Conditions: Plantar Fasciitis - A common source of heel pain

Conditions: Plantar Fasciitis – A common source of heel pain
December 5, 2018 BodyViva

At BodyViva, we often see patients visit us with sensitivity and pain under the arch of the foot or their heel. It may be plantar fasciitis, which is actually a pretty common source of heel pain. However, don’t fear, as plantar fasciitis can also be treated. Read on to find out more about this common heel pain and how an experienced podiatrist can help you.

Plantar Fasciitis (Plantar Fasciopathy)

What is it?

The plantar fascia is a thick band of connective tissue under the arch of the foot. It connects to the undersurface of the calcaneus (heel bone) and acts to support the arch.

If too much stress is applied to the plantar fascia, this may cause irritation (micro tears or inflammation) at the attachment to the calcaneus (heel bone).

This is called plantar fasciitis. It is also known as plantar fasciopathy or plantar fasciosis, because of the histological changes (e.g. fibrosis and collagen disruption) and lack of inflammation in many cases.

What causes it?

Excessive stress on the plantar fascia can be caused by repeated overstretching of the arch of the foot. This can be a result of flat feet, weakness of the muscles supporting the arch, or poor biomechanics like over-pronation.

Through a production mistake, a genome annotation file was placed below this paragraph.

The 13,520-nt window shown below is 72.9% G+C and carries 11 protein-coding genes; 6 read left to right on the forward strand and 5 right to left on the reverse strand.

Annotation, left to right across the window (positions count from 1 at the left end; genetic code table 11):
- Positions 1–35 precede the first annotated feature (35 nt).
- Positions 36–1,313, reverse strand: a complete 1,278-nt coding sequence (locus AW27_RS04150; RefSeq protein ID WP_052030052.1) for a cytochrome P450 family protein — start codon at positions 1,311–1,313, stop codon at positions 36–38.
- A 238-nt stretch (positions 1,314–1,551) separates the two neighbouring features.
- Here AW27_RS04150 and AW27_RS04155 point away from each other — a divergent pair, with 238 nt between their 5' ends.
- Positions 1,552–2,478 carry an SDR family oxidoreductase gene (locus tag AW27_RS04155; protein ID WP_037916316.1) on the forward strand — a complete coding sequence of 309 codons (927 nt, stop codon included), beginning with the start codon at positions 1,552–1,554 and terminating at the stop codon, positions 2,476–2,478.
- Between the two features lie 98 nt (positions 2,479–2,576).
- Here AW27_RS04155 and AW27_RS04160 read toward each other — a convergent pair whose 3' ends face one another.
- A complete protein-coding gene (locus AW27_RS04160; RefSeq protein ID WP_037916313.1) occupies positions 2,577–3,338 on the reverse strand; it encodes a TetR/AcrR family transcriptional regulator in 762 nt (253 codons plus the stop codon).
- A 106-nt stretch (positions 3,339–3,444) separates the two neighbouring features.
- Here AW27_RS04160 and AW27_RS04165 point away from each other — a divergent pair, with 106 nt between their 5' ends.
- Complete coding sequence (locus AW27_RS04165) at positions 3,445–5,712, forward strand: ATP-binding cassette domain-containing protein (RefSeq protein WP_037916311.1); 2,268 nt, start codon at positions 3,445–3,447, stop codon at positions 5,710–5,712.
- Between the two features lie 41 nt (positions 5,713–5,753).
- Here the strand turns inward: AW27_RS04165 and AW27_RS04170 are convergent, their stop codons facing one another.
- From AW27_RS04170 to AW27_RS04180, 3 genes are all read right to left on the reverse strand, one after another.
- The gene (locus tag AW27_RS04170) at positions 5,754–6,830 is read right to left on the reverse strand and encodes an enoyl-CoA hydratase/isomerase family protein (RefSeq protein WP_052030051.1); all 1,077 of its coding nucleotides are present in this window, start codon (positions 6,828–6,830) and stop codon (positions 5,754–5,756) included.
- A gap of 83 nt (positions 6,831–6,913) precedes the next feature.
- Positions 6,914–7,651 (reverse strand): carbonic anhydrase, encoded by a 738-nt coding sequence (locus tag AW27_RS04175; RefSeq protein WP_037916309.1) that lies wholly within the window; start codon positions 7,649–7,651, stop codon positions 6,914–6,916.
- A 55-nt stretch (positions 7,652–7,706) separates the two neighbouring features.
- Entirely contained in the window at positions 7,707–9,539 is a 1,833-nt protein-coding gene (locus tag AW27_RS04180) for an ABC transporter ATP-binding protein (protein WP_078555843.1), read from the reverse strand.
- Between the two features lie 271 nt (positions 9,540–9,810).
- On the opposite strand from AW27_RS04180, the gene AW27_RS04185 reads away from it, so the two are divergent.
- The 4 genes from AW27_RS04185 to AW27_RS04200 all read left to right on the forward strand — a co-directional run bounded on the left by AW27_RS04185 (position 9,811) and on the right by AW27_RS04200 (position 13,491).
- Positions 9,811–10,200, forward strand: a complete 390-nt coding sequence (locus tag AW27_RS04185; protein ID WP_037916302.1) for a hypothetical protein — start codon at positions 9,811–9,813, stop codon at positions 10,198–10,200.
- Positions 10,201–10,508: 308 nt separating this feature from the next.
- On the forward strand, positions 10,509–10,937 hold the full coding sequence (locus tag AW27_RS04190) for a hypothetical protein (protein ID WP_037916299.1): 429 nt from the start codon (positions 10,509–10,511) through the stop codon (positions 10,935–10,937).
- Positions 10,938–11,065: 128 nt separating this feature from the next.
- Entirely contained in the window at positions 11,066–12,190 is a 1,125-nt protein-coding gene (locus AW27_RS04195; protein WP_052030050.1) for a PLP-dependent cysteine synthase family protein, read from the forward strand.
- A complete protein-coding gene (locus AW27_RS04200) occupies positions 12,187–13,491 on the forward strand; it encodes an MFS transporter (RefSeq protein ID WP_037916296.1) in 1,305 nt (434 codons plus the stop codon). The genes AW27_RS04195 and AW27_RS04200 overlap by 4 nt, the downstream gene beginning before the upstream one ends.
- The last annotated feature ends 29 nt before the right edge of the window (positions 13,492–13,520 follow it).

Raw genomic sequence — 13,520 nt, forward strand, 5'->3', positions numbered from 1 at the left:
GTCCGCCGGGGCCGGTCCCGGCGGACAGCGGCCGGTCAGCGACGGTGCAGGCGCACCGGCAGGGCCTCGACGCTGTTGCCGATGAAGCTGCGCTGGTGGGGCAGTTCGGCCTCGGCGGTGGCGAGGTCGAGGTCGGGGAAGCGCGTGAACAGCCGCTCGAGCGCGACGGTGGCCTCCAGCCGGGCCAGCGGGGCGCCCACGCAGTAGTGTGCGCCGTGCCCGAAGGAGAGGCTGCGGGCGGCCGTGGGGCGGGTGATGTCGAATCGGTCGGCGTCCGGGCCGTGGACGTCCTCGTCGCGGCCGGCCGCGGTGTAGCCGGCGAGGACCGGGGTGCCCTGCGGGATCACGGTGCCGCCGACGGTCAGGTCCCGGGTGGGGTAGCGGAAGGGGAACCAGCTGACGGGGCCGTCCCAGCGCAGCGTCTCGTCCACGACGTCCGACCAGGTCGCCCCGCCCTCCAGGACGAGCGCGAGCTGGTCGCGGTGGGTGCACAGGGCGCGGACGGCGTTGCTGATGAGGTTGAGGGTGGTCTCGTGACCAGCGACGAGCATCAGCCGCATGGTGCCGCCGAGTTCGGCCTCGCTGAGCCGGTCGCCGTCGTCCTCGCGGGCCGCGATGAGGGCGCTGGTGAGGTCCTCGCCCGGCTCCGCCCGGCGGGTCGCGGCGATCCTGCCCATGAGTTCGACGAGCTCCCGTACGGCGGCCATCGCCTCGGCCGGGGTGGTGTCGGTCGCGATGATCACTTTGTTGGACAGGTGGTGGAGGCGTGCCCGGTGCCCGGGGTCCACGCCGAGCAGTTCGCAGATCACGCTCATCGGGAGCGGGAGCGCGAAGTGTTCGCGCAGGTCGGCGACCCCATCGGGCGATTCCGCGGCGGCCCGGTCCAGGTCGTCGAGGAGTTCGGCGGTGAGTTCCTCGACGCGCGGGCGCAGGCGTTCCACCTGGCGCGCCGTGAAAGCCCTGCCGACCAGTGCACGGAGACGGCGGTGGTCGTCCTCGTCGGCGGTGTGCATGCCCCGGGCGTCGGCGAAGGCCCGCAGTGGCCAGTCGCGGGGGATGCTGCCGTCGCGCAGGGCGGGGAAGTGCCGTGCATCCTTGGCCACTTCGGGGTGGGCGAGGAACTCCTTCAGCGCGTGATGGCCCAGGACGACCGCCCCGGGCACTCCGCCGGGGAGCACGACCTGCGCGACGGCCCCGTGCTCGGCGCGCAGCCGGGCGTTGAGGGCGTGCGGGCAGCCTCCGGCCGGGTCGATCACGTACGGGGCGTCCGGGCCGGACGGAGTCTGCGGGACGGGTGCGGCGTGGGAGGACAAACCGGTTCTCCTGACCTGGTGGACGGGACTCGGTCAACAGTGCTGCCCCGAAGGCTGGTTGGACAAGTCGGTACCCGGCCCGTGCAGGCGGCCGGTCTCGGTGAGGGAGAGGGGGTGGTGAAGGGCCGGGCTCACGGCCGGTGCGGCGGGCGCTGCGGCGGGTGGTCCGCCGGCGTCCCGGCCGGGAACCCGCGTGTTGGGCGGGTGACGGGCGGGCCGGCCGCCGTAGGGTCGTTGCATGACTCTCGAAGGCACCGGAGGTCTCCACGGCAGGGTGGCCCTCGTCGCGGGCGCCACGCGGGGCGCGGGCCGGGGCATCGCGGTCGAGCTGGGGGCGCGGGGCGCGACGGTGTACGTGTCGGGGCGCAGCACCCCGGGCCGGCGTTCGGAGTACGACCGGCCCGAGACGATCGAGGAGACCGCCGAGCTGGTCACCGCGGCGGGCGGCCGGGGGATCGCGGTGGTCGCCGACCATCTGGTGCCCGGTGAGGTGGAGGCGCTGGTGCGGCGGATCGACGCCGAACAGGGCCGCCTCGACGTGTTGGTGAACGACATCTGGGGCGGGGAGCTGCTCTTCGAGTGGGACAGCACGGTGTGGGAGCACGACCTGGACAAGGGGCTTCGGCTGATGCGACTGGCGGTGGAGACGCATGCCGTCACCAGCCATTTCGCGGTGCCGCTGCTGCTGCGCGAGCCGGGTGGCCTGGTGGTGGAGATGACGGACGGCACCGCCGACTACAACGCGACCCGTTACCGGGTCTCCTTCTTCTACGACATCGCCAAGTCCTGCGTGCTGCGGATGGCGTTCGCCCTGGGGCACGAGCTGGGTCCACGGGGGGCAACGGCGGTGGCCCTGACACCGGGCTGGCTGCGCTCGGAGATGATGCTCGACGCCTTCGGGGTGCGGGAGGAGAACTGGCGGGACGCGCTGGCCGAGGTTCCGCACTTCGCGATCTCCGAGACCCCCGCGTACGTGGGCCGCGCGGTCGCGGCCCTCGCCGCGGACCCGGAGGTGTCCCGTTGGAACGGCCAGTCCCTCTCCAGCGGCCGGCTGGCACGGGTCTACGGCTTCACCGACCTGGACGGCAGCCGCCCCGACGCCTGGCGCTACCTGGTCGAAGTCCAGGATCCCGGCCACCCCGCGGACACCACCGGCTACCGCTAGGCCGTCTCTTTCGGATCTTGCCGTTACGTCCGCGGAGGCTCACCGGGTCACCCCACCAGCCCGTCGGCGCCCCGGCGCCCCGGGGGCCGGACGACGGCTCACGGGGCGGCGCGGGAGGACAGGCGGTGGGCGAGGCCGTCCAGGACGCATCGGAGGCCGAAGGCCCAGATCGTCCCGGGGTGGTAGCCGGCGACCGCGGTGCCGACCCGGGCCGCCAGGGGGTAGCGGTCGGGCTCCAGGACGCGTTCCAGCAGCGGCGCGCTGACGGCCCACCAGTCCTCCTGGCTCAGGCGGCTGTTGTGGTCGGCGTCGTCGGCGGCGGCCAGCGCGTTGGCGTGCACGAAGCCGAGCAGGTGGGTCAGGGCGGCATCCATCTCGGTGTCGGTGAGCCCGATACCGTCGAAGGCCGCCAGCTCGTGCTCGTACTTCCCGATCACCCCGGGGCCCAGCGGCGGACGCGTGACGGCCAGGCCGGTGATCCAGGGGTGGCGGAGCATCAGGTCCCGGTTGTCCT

Plantar fasciitis can also be caused by direct trauma, such as landing on a small object that bruises your plantar fascia.

Risk factors for plantar fasciitis include:

  • Being involved in sports with repetitive loading to the plantar fascia (e.g. running)
  • Being overweight or pregnant
  • Ankle joint stiffness
  • Lower foot arch than normal (flat feet), or higher foot arch than normal
  • Footwear with poor support
  • More common among people aged 40-60 years

Common symptoms

Pain from plantar fasciitis is typically felt under the heel or in the arch of the foot.

Pain is usually worse upon getting up after prolonged rest (eg after getting out of bed in the morning) with the first few steps after getting up being the worst, until the plantar fascia warms up.

How long does it take to get better?

Most cases of plantar fasciitis improve within two months, with treatment. More severe cases may take longer to resolve.

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How do we get it better?

Initial phases of treatment will involve settling the pain and tissue irritation. Your therapist may utilise hands-on techniques, electrotherapy, Western acupuncture/dry needling, and taping techniques. Your therapist will also show you any exercises or stretches that will help expedite recovery.

Any specific causative factors that are identified (such as ankle joint stiffness or weakness of arch support muscles) will be addressed to minimise predisposition to future recurrence.

Are you experiencing heel pain or sensitivity in the arch of your foot? Don’t let the problem get worse. At BodyViva, our experienced Southside podiatrists are here to help. If you want a holistic approach to healing your aches and pains, contact us today.

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